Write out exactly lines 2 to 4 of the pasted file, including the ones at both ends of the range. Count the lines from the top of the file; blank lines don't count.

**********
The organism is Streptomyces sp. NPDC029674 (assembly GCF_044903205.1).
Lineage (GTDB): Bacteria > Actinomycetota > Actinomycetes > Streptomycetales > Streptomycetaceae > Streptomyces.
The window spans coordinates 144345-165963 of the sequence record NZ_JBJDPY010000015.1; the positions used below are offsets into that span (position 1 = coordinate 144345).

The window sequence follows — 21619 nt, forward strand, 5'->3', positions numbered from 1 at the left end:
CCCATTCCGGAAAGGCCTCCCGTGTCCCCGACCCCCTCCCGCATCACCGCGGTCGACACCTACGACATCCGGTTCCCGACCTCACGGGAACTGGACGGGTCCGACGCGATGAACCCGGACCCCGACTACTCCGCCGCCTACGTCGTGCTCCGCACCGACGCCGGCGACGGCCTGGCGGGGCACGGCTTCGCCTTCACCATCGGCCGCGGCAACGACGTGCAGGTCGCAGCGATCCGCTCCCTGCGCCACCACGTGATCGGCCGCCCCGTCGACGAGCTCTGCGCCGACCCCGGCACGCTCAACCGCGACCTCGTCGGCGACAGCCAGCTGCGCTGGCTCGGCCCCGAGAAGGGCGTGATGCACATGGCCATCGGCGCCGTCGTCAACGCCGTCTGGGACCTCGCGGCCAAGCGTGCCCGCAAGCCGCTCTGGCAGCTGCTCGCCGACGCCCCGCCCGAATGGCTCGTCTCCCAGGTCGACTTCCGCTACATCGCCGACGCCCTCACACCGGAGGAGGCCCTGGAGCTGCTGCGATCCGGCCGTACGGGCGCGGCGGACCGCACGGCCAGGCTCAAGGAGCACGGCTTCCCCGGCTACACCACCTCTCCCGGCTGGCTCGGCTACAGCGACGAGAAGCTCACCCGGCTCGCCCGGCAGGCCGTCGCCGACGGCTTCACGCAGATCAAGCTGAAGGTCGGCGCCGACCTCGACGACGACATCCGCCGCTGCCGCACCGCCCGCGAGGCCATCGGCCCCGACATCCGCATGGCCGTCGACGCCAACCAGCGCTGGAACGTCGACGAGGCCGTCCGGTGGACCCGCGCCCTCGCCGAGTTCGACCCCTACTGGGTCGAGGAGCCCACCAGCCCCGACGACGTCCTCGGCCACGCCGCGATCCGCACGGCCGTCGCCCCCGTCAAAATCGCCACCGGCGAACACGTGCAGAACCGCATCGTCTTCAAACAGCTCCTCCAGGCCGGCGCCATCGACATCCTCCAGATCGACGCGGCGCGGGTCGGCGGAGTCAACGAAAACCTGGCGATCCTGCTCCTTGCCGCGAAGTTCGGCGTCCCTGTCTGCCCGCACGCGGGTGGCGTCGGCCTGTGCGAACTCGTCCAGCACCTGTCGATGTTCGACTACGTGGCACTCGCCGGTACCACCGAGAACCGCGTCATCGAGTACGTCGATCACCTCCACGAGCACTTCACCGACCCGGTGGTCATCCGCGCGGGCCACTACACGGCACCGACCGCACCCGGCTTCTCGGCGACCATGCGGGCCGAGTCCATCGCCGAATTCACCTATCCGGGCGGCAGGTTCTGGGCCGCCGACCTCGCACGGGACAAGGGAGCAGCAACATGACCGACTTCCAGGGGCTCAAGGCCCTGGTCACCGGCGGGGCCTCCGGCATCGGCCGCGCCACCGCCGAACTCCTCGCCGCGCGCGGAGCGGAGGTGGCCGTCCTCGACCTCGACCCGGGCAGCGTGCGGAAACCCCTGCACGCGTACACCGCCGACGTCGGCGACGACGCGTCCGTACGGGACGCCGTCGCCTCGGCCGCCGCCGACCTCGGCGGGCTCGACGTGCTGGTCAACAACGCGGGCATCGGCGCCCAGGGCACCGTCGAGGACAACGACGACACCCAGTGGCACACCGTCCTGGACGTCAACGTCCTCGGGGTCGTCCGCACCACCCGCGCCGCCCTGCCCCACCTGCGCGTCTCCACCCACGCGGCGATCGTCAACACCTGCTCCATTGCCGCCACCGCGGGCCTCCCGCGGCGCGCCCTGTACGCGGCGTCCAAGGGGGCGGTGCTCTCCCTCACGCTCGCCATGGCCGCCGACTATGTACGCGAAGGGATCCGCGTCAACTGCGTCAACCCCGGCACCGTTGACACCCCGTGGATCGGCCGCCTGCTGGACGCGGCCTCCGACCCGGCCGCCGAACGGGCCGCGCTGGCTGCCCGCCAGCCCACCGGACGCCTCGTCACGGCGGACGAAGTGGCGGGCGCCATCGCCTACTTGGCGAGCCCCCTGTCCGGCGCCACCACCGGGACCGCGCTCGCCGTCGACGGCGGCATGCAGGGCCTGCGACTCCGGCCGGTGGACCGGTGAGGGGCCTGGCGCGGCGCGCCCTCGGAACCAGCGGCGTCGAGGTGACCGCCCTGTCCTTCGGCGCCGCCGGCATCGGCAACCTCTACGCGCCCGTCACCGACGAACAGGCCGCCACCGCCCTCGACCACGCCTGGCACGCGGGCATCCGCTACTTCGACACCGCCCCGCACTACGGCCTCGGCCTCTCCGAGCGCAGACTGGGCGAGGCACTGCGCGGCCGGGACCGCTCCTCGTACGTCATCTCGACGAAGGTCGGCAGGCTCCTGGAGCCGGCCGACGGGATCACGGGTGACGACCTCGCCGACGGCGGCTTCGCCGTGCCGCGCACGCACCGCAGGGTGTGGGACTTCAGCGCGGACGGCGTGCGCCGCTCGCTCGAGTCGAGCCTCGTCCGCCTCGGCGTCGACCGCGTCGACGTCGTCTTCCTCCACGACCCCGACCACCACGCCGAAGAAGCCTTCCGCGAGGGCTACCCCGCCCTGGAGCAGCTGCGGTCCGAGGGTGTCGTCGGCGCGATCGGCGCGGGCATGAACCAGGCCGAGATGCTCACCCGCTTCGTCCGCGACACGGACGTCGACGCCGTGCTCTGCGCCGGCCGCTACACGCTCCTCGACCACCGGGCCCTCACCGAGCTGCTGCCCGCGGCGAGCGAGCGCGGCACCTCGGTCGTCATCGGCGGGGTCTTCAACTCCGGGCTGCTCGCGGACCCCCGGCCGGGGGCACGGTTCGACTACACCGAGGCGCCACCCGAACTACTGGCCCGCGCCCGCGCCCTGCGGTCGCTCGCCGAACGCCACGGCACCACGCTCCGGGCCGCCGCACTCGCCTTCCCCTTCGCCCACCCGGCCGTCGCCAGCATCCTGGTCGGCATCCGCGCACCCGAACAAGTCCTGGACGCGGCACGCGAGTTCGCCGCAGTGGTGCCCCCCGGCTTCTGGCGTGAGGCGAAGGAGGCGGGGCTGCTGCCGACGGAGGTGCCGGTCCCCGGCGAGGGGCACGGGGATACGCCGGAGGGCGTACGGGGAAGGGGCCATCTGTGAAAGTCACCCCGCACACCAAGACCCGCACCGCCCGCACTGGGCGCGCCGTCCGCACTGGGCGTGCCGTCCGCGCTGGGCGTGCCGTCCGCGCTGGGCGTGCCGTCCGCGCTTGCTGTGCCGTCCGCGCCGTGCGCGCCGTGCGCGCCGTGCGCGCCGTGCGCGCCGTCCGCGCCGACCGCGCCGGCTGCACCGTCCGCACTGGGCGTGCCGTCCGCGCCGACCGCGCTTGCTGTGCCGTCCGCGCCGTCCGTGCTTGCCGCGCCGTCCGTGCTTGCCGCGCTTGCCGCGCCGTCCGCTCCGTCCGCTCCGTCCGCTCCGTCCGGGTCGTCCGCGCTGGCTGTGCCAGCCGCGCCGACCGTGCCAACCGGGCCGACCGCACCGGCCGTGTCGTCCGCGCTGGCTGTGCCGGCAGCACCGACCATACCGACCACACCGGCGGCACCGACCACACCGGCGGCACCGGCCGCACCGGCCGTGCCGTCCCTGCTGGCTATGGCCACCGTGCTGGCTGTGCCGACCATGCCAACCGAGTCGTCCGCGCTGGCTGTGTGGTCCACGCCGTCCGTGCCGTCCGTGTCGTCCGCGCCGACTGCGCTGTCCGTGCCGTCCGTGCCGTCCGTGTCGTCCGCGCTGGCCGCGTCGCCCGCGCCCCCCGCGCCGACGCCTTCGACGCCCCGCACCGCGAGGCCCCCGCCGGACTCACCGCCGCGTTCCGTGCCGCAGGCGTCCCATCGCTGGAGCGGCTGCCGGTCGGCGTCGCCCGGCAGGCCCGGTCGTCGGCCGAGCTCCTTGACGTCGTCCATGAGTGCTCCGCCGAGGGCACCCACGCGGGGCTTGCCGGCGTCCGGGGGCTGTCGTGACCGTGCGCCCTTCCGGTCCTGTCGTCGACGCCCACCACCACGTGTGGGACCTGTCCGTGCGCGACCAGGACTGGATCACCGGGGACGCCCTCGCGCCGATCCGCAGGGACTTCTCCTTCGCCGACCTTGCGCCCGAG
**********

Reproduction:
Lineage (GTDB): Bacteria > Actinomycetota > Actinomycetes > Streptomycetales > Streptomycetaceae > Streptomyces.
The window spans coordinates 144345-165963 of the sequence record NZ_JBJDPY010000015.1; the positions used below are offsets into that span (position 1 = coordinate 144345).

The window sequence follows — 21619 nt, forward strand, 5'->3', positions numbered from 1 at the left end: